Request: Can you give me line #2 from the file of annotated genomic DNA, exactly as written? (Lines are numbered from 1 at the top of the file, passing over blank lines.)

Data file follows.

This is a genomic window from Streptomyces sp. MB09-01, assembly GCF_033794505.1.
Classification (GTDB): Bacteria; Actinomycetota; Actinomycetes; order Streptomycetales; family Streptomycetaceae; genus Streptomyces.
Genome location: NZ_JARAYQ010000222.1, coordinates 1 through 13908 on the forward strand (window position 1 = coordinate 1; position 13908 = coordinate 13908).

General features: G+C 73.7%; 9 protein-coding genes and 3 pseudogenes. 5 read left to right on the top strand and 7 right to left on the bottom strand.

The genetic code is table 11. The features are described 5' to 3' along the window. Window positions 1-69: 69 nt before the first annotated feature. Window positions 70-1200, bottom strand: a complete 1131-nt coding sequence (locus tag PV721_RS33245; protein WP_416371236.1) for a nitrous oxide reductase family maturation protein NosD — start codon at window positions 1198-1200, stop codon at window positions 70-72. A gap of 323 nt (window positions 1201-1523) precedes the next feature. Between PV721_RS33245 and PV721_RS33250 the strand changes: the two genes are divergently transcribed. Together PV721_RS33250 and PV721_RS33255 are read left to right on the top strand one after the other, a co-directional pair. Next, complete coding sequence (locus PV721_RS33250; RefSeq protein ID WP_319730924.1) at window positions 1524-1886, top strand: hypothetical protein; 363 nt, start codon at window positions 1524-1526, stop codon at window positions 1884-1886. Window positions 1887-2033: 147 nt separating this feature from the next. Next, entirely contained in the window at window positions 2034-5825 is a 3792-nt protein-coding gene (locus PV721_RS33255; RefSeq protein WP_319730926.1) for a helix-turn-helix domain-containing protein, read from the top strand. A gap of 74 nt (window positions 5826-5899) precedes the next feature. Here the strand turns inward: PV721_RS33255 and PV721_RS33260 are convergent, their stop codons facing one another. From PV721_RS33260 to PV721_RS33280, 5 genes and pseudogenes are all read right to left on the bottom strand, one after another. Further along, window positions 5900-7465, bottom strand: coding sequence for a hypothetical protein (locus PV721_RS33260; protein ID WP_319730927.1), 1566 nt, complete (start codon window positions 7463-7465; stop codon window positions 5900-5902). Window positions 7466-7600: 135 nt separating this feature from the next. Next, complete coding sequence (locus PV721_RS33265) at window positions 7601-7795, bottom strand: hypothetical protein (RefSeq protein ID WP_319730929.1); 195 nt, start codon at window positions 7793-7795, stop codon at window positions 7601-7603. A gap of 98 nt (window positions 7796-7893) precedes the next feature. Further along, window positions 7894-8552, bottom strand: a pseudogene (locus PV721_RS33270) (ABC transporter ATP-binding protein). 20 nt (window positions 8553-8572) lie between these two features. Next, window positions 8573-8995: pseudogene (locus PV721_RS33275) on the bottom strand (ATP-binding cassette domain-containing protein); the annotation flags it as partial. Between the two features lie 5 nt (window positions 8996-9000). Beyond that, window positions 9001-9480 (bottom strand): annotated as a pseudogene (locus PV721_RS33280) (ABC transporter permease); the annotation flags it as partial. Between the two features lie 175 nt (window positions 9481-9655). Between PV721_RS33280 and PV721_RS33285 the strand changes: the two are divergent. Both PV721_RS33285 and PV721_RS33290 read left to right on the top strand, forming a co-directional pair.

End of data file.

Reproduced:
Classification (GTDB): Bacteria; Actinomycetota; Actinomycetes; order Streptomycetales; family Streptomycetaceae; genus Streptomyces.